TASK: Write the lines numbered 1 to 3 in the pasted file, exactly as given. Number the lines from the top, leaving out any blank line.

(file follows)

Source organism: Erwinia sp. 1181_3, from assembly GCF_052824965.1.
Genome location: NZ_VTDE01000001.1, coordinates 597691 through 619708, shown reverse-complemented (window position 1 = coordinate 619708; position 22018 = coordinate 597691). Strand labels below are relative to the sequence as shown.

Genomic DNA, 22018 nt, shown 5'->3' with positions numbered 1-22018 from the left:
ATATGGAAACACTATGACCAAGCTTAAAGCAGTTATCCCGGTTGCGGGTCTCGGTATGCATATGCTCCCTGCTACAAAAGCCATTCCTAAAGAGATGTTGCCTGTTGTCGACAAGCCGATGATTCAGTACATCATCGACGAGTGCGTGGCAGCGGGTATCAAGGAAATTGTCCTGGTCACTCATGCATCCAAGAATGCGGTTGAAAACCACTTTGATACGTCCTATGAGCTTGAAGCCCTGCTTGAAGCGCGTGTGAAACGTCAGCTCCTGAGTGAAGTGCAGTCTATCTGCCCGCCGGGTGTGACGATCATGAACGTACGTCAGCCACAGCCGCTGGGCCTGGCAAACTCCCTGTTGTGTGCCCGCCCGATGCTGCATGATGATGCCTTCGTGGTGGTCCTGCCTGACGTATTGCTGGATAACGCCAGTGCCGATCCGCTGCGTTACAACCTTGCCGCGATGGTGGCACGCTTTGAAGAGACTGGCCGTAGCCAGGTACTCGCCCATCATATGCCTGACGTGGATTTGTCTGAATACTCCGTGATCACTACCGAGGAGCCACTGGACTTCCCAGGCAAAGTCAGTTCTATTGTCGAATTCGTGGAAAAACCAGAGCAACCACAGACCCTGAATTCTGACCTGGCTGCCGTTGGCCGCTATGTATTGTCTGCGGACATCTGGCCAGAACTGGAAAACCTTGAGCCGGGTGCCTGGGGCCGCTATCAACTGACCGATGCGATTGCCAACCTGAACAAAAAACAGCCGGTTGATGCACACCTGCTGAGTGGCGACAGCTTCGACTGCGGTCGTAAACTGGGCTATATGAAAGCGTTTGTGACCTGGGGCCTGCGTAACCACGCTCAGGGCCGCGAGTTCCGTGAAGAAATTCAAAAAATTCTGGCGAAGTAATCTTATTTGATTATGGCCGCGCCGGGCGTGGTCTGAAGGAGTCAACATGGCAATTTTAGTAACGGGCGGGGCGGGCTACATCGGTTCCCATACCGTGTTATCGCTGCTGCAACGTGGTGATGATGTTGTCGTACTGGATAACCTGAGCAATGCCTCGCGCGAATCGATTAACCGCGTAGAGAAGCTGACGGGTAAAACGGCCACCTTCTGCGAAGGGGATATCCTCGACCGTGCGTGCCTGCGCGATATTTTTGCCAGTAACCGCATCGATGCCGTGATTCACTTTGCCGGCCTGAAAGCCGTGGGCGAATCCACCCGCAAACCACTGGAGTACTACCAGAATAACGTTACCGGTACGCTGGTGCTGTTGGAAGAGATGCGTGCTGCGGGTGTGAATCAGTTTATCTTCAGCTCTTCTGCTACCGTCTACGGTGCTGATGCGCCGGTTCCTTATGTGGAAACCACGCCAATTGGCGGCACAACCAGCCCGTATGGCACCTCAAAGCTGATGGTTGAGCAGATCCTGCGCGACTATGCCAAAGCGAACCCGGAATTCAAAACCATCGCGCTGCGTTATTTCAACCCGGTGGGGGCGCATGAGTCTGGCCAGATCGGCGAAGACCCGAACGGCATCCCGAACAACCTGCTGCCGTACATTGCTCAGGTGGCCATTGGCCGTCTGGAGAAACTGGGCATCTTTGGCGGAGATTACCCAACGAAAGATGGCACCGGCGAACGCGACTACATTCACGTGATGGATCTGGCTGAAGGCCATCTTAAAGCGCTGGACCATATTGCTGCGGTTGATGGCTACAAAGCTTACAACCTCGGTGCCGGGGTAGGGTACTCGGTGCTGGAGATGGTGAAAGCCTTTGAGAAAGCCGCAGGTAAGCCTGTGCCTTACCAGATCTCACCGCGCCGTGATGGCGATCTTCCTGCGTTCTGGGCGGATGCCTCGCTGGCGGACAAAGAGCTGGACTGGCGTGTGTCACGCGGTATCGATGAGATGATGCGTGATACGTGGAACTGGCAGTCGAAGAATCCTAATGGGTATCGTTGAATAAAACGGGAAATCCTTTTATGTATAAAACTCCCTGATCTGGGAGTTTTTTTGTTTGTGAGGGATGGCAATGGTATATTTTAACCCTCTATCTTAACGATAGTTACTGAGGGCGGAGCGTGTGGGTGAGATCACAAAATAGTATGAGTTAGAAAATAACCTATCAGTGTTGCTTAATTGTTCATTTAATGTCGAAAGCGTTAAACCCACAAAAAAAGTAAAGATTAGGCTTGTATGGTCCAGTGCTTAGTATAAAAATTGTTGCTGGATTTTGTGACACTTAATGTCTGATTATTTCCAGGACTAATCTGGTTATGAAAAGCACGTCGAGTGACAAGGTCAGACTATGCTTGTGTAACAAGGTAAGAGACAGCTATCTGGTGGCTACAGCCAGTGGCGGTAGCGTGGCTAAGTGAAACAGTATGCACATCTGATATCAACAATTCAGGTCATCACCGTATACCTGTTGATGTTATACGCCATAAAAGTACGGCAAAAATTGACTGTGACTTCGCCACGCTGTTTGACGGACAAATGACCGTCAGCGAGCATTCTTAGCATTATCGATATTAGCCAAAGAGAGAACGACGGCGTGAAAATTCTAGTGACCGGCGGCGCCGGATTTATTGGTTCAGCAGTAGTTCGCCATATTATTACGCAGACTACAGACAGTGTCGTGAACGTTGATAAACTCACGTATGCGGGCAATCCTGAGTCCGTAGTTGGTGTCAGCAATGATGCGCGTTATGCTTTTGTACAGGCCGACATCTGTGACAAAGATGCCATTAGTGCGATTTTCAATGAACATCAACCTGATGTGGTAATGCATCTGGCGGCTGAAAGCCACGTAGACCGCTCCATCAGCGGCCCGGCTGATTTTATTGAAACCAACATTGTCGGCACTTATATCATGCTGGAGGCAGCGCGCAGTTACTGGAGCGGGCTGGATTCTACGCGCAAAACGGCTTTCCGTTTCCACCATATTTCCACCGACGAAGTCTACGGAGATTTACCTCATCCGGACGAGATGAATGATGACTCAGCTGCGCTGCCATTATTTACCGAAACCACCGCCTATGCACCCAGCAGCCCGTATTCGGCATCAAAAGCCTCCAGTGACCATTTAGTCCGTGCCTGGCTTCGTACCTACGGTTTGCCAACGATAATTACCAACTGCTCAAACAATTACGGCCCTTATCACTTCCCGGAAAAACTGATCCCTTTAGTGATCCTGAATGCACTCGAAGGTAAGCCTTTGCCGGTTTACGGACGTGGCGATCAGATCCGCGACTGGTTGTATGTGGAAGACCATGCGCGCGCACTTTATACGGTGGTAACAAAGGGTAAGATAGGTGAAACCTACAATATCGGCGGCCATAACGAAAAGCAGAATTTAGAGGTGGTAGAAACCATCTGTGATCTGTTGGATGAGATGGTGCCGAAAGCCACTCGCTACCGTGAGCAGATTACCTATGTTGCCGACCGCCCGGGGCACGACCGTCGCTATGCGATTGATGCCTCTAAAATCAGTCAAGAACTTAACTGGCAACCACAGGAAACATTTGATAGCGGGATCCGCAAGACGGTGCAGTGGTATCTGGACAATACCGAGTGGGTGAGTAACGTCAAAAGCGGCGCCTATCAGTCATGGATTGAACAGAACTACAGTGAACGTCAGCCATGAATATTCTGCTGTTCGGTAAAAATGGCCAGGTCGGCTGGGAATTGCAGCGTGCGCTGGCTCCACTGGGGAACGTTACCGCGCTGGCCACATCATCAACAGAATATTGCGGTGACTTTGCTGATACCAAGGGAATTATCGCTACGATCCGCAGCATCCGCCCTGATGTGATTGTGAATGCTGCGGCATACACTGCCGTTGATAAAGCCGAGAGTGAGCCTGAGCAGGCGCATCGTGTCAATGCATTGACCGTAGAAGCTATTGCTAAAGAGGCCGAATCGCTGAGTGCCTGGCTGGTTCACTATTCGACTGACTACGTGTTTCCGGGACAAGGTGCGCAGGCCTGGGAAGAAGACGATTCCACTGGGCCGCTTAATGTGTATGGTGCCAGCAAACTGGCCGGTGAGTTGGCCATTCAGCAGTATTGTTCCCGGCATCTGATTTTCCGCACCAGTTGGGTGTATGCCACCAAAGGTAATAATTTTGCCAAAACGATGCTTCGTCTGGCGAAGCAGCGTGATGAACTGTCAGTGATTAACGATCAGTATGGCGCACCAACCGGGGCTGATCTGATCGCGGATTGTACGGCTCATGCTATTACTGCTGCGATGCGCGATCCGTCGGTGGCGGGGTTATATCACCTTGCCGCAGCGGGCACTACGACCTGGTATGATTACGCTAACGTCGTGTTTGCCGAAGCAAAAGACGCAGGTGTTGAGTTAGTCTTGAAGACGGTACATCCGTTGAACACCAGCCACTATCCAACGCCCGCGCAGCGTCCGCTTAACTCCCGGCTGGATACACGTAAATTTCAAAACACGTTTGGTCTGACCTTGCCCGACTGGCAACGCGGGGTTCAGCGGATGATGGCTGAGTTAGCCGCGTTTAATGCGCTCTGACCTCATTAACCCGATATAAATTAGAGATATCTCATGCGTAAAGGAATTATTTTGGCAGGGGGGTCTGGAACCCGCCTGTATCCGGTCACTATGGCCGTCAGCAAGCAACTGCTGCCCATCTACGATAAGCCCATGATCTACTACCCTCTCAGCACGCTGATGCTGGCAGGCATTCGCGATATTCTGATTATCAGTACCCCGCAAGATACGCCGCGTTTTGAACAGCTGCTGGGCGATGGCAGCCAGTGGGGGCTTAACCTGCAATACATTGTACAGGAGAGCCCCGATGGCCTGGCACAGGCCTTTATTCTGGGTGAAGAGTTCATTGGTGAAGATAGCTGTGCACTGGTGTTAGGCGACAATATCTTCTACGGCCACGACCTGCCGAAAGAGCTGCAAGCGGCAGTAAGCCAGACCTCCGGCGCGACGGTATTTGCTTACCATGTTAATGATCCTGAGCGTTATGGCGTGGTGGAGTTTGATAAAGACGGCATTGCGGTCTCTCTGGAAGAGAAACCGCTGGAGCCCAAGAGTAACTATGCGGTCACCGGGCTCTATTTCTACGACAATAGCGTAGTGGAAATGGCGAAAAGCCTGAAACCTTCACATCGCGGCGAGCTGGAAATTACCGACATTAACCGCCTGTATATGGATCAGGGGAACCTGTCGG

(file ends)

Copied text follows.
Source organism: Erwinia sp. 1181_3, from assembly GCF_052824965.1.
Genome location: NZ_VTDE01000001.1, coordinates 597691 through 619708, shown reverse-complemented (window position 1 = coordinate 619708; position 22018 = coordinate 597691). Strand labels below are relative to the sequence as shown.

Genomic DNA, 22018 nt, shown 5'->3' with positions numbered 1-22018 from the left: